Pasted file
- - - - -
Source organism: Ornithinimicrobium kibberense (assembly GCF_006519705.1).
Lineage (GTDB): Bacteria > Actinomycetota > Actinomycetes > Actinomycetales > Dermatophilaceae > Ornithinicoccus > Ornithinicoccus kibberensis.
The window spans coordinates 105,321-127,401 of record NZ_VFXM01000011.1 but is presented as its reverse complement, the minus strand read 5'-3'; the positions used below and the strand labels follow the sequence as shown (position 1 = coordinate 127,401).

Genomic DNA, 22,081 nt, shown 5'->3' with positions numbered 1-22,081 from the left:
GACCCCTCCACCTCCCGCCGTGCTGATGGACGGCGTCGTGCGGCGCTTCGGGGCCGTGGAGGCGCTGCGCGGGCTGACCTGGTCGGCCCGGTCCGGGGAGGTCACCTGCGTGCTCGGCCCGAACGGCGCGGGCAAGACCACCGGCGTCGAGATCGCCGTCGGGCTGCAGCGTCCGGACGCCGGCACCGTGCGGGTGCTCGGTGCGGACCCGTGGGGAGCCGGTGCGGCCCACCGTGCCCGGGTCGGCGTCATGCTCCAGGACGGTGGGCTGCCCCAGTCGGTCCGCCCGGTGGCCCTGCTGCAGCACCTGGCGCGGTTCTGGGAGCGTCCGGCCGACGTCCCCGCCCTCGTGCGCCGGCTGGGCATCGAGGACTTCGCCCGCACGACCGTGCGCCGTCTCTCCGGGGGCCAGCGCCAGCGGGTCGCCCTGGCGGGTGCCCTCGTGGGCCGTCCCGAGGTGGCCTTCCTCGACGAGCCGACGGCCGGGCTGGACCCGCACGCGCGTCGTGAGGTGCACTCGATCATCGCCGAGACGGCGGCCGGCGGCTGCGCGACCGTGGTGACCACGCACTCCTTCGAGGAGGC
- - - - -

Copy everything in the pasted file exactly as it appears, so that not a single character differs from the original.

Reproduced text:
Source organism: Ornithinimicrobium kibberense (assembly GCF_006519705.1).
Lineage (GTDB): Bacteria > Actinomycetota > Actinomycetes > Actinomycetales > Dermatophilaceae > Ornithinicoccus > Ornithinicoccus kibberensis.
The window spans coordinates 105,321-127,401 of record NZ_VFXM01000011.1 but is presented as its reverse complement, the minus strand read 5'-3'; the positions used below and the strand labels follow the sequence as shown (position 1 = coordinate 127,401).

Genomic DNA, 22,081 nt, shown 5'->3' with positions numbered 1-22,081 from the left:
GACCCCTCCACCTCCCGCCGTGCTGATGGACGGCGTCGTGCGGCGCTTCGGGGCCGTGGAGGCGCTGCGCGGGCTGACCTGGTCGGCCCGGTCCGGGGAGGTCACCTGCGTGCTCGGCCCGAACGGCGCGGGCAAGACCACCGGCGTCGAGATCGCCGTCGGGCTGCAGCGTCCGGACGCCGGCACCGTGCGGGTGCTCGGTGCGGACCCGTGGGGAGCCGGTGCGGCCCACCGTGCCCGGGTCGGCGTCATGCTCCAGGACGGTGGGCTGCCCCAGTCGGTCCGCCCGGTGGCCCTGCTGCAGCACCTGGCGCGGTTCTGGGAGCGTCCGGCCGACGTCCCCGCCCTCGTGCGCCGGCTGGGCATCGAGGACTTCGCCCGCACGACCGTGCGCCGTCTCTCCGGGGGCCAGCGCCAGCGGGTCGCCCTGGCGGGTGCCCTCGTGGGCCGTCCCGAGGTGGCCTTCCTCGACGAGCCGACGGCCGGGCTGGACCCGCACGCGCGTCGTGAGGTGCACTCGATCATCGCCGAGACGGCGGCCGGCGGCTGCGCGACCGTGGTGACCACGCACTCCTTCGAGGAGGC